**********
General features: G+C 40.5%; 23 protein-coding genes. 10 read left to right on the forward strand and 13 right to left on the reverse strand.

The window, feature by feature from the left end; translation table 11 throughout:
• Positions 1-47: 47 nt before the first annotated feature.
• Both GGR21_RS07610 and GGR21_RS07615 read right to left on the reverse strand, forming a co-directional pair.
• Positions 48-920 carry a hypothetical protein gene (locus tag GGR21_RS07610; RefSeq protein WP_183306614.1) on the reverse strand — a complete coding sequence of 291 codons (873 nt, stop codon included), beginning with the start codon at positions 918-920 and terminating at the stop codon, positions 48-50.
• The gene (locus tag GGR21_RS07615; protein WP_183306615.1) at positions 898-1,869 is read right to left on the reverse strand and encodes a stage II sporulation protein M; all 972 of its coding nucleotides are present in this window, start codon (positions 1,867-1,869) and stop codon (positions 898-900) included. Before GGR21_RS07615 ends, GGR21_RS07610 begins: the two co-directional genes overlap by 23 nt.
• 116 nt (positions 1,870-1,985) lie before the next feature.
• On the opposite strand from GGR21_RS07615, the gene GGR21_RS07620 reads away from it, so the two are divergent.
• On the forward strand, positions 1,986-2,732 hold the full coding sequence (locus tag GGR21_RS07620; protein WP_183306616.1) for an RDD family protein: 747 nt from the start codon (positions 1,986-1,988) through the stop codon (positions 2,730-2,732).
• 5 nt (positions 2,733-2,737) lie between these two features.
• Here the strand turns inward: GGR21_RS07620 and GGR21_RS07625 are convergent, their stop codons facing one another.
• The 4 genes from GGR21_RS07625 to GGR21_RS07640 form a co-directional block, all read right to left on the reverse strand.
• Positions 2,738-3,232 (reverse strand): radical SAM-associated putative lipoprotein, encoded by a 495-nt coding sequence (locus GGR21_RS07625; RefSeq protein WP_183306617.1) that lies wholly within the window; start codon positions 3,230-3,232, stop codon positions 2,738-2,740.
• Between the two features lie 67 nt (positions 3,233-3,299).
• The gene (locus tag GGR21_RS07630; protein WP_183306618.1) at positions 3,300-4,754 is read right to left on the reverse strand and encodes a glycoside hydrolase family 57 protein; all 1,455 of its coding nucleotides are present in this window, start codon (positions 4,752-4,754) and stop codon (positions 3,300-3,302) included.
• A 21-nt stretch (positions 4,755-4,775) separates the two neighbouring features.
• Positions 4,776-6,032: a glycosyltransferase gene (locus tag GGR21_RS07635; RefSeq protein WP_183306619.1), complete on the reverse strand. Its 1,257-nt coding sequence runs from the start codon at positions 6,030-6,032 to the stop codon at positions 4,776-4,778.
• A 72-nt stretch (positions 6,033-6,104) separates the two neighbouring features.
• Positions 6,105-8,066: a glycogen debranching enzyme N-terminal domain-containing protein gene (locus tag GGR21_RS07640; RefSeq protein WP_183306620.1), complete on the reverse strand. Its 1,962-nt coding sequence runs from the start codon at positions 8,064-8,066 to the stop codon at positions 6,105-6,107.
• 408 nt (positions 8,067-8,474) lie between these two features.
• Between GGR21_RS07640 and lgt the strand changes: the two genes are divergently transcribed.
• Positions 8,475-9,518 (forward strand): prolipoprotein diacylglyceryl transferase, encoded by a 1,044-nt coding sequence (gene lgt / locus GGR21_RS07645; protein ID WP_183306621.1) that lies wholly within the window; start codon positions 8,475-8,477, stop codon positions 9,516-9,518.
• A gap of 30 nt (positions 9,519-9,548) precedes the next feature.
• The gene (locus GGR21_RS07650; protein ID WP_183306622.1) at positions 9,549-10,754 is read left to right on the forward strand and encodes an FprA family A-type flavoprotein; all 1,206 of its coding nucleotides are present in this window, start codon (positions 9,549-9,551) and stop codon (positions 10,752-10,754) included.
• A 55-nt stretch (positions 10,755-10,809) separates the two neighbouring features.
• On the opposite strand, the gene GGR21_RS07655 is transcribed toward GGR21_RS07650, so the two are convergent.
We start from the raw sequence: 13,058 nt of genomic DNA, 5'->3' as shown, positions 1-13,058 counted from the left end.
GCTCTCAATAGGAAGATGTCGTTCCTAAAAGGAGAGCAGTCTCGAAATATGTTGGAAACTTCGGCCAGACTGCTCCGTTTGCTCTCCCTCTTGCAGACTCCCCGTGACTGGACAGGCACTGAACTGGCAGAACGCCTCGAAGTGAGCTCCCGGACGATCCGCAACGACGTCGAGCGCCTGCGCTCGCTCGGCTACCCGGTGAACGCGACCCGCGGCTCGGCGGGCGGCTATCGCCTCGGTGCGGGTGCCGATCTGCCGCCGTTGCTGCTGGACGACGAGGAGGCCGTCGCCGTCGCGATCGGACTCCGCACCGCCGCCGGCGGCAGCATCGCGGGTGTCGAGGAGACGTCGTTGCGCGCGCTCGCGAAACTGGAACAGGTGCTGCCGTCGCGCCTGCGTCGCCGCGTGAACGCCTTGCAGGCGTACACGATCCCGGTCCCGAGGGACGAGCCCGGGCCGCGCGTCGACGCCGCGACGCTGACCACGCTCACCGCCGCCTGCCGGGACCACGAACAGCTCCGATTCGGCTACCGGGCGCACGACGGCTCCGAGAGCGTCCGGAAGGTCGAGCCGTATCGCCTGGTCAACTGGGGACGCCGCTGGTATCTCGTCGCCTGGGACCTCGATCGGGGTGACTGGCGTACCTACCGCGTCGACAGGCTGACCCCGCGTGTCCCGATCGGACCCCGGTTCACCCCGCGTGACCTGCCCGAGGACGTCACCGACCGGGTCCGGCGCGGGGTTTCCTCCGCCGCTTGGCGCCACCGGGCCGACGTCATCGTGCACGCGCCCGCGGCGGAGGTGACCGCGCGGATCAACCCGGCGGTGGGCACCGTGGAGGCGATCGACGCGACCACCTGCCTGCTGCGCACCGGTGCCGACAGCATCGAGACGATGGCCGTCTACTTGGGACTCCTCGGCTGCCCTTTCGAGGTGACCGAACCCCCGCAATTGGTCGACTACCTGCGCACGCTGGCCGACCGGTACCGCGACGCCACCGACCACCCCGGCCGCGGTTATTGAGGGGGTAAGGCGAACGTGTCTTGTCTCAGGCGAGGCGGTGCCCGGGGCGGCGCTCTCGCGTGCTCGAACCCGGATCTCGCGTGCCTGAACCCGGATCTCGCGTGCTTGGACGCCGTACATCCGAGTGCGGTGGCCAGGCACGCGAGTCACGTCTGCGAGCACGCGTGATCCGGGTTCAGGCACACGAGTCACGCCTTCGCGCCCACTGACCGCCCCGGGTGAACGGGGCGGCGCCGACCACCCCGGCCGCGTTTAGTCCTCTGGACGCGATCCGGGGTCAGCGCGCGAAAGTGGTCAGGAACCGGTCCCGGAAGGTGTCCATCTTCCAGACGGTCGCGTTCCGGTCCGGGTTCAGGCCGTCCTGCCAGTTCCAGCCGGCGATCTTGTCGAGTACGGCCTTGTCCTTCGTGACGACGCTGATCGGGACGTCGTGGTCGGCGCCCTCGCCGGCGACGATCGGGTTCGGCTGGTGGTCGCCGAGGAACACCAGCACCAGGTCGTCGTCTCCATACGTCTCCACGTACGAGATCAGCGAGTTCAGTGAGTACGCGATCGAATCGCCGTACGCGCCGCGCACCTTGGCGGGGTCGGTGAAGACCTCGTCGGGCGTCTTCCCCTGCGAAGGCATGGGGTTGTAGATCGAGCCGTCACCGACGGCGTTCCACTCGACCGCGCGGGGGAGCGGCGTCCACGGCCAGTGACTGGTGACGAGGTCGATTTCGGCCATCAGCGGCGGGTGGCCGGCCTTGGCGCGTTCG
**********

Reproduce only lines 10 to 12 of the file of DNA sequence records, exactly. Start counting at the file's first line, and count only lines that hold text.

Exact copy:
• 5 nt (positions 2,733-2,737) lie between these two features.
• Here the strand turns inward: GGR21_RS07620 and GGR21_RS07625 are convergent, their stop codons facing one another.
• The 4 genes from GGR21_RS07625 to GGR21_RS07640 form a co-directional block, all read right to left on the reverse strand.